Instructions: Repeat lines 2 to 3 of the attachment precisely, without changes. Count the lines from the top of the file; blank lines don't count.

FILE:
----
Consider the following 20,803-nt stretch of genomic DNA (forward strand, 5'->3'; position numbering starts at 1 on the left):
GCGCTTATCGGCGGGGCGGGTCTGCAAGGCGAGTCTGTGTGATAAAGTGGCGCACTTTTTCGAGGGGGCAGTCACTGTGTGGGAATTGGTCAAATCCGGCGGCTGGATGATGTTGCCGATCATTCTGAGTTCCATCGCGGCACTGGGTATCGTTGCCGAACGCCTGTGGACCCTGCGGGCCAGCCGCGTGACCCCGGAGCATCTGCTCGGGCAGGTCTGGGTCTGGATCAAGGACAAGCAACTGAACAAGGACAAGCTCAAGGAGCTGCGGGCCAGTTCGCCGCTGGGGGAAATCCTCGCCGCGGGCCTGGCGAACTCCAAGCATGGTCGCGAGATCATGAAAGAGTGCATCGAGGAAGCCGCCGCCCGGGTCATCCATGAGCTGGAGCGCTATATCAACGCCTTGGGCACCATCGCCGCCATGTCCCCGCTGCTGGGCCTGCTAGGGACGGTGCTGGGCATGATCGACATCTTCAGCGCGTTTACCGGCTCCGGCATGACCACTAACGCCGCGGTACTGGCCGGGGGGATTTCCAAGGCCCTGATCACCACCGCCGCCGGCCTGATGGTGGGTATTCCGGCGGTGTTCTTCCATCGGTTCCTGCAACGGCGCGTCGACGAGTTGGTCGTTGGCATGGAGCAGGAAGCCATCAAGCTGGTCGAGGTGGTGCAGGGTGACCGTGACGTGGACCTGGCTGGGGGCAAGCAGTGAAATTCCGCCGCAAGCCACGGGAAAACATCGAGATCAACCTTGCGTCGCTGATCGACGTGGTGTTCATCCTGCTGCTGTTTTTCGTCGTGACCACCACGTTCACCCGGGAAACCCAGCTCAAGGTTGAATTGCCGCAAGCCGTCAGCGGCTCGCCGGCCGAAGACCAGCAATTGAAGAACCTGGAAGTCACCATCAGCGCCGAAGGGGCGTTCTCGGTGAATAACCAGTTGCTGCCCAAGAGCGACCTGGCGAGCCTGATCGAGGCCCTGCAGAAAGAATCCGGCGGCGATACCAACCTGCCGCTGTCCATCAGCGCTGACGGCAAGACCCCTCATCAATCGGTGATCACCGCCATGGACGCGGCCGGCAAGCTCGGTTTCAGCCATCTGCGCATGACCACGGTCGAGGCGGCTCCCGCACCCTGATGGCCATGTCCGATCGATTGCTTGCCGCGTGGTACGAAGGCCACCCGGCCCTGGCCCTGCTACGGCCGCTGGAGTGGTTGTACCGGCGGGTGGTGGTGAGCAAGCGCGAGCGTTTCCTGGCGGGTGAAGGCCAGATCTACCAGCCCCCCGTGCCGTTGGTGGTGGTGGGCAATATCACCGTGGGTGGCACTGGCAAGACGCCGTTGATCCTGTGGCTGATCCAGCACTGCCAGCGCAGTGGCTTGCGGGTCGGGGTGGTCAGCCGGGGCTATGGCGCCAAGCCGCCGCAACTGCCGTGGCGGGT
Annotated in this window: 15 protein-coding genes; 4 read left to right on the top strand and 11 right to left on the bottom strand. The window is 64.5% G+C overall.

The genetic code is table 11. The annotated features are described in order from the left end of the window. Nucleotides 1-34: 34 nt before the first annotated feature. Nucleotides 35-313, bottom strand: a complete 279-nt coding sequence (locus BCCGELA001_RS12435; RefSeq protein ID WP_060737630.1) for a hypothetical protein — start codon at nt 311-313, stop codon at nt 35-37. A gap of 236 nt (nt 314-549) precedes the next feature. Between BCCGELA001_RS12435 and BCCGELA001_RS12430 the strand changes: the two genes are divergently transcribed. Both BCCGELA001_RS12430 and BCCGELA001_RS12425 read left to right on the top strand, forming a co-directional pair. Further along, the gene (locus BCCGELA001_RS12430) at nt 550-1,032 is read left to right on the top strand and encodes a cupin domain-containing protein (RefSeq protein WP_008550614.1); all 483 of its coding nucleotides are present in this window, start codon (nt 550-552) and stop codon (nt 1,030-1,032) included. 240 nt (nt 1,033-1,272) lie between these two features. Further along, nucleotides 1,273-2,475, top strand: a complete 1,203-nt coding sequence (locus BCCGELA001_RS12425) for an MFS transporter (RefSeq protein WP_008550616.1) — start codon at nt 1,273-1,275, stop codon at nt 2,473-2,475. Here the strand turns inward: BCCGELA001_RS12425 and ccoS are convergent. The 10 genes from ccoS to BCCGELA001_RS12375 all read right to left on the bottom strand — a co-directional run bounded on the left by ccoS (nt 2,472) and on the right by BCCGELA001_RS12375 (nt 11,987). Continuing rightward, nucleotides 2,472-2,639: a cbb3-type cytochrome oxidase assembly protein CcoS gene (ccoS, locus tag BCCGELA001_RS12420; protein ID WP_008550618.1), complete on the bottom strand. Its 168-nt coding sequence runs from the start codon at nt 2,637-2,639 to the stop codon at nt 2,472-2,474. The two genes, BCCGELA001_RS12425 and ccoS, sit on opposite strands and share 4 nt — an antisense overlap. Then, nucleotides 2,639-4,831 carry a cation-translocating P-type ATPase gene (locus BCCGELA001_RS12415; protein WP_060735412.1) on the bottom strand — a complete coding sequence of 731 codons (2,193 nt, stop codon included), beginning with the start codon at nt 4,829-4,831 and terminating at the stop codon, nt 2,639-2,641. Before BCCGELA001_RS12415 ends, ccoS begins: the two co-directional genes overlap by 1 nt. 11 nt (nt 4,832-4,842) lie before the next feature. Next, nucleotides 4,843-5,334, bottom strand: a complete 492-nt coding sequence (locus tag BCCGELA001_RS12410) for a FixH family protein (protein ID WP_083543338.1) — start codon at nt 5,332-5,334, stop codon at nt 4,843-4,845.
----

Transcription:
GCGCTTATCGGCGGGGCGGGTCTGCAAGGCGAGTCTGTGTGATAAAGTGGCGCACTTTTTCGAGGGGGCAGTCACTGTGTGGGAATTGGTCAAATCCGGCGGCTGGATGATGTTGCCGATCATTCTGAGTTCCATCGCGGCACTGGGTATCGTTGCCGAACGCCTGTGGACCCTGCGGGCCAGCCGCGTGACCCCGGAGCATCTGCTCGGGCAGGTCTGGGTCTGGATCAAGGACAAGCAACTGAACAAGGACAAGCTCAAGGAGCTGCGGGCCAGTTCGCCGCTGGGGGAAATCCTCGCCGCGGGCCTGGCGAACTCCAAGCATGGTCGCGAGATCATGAAAGAGTGCATCGAGGAAGCCGCCGCCCGGGTCATCCATGAGCTGGAGCGCTATATCAACGCCTTGGGCACCATCGCCGCCATGTCCCCGCTGCTGGGCCTGCTAGGGACGGTGCTGGGCATGATCGACATCTTCAGCGCGTTTACCGGCTCCGGCATGACCACTAACGCCGCGGTACTGGCCGGGGGGATTTCCAAGGCCCTGATCACCACCGCCGCCGGCCTGATGGTGGGTATTCCGGCGGTGTTCTTCCATCGGTTCCTGCAACGGCGCGTCGACGAGTTGGTCGTTGGCATGGAGCAGGAAGCCATCAAGCTGGTCGAGGTGGTGCAGGGTGACCGTGACGTGGACCTGGCTGGGGGCAAGCAGTGAAATTCCGCCGCAAGCCACGGGAAAACATCGAGATCAACCTTGCGTCGCTGATCGACGTGGTGTTCATCCTGCTGCTGTTTTTCGTCGTGACCACCACGTTCACCCGGGAAACCCAGCTCAAGGTTGAATTGCCGCAAGCCGTCAGCGGCTCGCCGGCCGAAGACCAGCAATTGAAGAACCTGGAAGTCACCATCAGCGCCGAAGGGGCGTTCTCGGTGAATAACCAGTTGCTGCCCAAGAGCGACCTGGCGAGCCTGATCGAGGCCCTGCAGAAAGAATCCGGCGGCGATACCAACCTGCCGCTGTCCATCAGCGCTGACGGCAAGACCCCTCATCAATCGGTGATCACCGCCATGGACGCGGCCGGCAAGCTCGGTTTCAGCCATCTGCGCATGACCACGGTCGAGGCGGCTCCCGCACCCTGATGGCCATGTCCGATCGATTGCTTGCCGCGTGGTACGAAGGCCACCCGGCCCTGGCCCTGCTACGGCCGCTGGAGTGGTTGTACCGGCGGGTGGTGGTGAGCAAGCGCGAGCGTTTCCTGGCGGGTGAAGGCCAGATCTACCAGCCCCCCGTGCCGTTGGTGGTGGTGGGCAATATCACCGTGGGTGGCACTGGCAAGACGCCGTTGATCCTGTGGCTGATCCAGCACTGCCAGCGCAGTGGCTTGCGGGTCGGGGTGGTCAGCCGGGGCTATGGCGCCAAGCCGCCGCAACTGCCGTGGCGGGT
Annotated in this window: 15 protein-coding genes; 4 read left to right on the top strand and 11 right to left on the bottom strand. The window is 64.5% G+C overall.